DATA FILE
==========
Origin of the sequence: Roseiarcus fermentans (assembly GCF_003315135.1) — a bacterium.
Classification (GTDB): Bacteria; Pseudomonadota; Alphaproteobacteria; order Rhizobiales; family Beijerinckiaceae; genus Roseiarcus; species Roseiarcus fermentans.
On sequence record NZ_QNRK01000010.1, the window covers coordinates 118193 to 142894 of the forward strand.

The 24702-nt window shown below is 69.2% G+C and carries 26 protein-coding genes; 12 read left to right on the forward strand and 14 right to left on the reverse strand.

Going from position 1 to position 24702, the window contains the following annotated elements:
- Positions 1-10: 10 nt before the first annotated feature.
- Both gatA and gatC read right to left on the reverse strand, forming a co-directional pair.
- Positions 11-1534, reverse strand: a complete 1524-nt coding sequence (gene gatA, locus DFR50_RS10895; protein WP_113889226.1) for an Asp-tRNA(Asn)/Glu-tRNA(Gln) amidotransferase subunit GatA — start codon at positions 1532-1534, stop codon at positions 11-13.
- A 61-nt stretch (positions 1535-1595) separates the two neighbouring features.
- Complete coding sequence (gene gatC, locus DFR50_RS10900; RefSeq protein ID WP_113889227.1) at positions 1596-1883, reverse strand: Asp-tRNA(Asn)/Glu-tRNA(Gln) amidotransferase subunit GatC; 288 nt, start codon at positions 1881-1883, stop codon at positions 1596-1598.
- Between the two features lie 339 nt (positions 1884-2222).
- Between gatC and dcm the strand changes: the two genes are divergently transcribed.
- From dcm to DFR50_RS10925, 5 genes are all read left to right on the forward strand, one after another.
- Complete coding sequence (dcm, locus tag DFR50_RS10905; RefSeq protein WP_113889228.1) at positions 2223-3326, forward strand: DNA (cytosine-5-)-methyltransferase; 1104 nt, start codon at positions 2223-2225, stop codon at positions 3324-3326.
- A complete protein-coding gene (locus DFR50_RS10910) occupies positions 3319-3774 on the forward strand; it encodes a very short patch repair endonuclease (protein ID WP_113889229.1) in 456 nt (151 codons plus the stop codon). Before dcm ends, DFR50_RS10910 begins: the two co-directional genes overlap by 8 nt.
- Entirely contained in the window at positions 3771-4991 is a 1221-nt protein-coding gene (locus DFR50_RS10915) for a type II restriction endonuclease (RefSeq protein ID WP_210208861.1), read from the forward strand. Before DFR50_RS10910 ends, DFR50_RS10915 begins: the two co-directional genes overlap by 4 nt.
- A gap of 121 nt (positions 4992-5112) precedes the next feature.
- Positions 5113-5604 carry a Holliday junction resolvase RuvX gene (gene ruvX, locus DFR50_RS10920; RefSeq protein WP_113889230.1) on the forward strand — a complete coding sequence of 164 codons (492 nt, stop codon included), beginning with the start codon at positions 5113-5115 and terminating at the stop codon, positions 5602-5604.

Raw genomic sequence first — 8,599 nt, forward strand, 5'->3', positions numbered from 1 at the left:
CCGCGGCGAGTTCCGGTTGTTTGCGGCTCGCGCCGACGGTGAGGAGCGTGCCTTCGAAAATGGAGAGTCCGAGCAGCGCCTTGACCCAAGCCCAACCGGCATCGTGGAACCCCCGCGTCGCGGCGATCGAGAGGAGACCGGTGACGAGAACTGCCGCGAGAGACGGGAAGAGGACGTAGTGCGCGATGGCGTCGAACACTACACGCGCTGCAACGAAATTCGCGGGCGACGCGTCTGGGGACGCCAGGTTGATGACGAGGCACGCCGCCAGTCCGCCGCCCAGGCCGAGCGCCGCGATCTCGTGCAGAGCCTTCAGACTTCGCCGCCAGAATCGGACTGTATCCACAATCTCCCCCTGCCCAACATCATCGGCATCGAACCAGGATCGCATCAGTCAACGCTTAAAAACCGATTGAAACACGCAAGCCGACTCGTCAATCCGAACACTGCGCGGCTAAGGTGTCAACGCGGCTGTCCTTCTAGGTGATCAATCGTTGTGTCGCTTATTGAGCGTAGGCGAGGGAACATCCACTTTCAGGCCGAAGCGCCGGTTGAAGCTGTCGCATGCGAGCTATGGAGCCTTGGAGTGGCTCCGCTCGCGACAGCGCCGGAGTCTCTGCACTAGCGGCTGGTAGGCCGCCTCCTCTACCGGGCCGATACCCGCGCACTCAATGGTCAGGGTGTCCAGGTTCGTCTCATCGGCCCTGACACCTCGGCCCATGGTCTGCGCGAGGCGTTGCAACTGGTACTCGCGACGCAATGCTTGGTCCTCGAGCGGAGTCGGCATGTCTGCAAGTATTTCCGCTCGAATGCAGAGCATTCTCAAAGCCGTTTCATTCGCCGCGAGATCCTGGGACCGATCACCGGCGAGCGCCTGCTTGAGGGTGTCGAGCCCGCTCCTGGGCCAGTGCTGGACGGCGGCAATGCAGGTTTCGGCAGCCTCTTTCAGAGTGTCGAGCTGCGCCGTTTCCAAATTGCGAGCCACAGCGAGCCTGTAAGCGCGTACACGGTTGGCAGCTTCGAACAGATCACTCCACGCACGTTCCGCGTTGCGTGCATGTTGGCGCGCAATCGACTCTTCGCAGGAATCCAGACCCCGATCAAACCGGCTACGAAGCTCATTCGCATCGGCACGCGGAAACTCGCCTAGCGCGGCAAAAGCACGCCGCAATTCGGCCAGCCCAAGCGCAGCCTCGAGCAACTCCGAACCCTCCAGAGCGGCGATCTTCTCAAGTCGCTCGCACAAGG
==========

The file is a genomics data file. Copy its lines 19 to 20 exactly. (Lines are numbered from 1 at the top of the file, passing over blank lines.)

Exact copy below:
Raw genomic sequence first — 8,599 nt, forward strand, 5'->3', positions numbered from 1 at the left:
CCGCGGCGAGTTCCGGTTGTTTGCGGCTCGCGCCGACGGTGAGGAGCGTGCCTTCGAAAATGGAGAGTCCGAGCAGCGCCTTGACCCAAGCCCAACCGGCATCGTGGAACCCCCGCGTCGCGGCGATCGAGAGGAGACCGGTGACGAGAACTGCCGCGAGAGACGGGAAGAGGACGTAGTGCGCGATGGCGTCGAACACTACACGCGCTGCAACGAAATTCGCGGGCGACGCGTCTGGGGACGCCAGGTTGATGACGAGGCACGCCGCCAGTCCGCCGCCCAGGCCGAGCGCCGCGATCTCGTGCAGAGCCTTCAGACTTCGCCGCCAGAATCGGACTGTATCCACAATCTCCCCCTGCCCAACATCATCGGCATCGAACCAGGATCGCATCAGTCAACGCTTAAAAACCGATTGAAACACGCAAGCCGACTCGTCAATCCGAACACTGCGCGGCTAAGGTGTCAACGCGGCTGTCCTTCTAGGTGATCAATCGTTGTGTCGCTTATTGAGCGTAGGCGAGGGAACATCCACTTTCAGGCCGAAGCGCCGGTTGAAGCTGTCGCATGCGAGCTATGGAGCCTTGGAGTGGCTCCGCTCGCGACAGCGCCGGAGTCTCTGCACTAGCGGCTGGTAGGCCGCCTCCTCTACCGGGCCGATACCCGCGCACTCAATGGTCAGGGTGTCCAGGTTCGTCTCATCGGCCCTGACACCTCGGCCCATGGTCTGCGCGAGGCGTTGCAACTGGTACTCGCGACGCAATGCTTGGTCCTCGAGCGGAGTCGGCATGTCTGCAAGTATTTCCGCTCGAATGCAGAGCATTCTCAAAGCCGTTTCATTCGCCGCGAGATCCTGGGACCGATCACCGGCGAGCGCCTGCTTGAGGGTGTCGAGCCCGCTCCTGGGCCAGTGCTGGACGGCGGCAATGCAGGTTTCGGCAGCCTCTTTCAGAGTGTCGAGCTGCGCCGTTTCCAAATTGCGAGCCACAGCGAGCCTGTAAGCGCGTACACGGTTGGCAGCTTCGAACAGATCACTCCACGCACGTTCCGCGTTGCGTGCATGTTGGCGCGCAATCGACTCTTCGCAGGAATCCAGACCCCGATCAAACCGGCTACGAAGCTCATTCGCATCGGCACGCGGAAACTCGCCTAGCGCGGCAAAAGCACGCCGCAATTCGGCCAGCCCAAGCGCAGCCTCGAGCAACTCCGAACCCTCCAGAGCGGCGATCTTCTCAAGTCGCTCGCACAAGG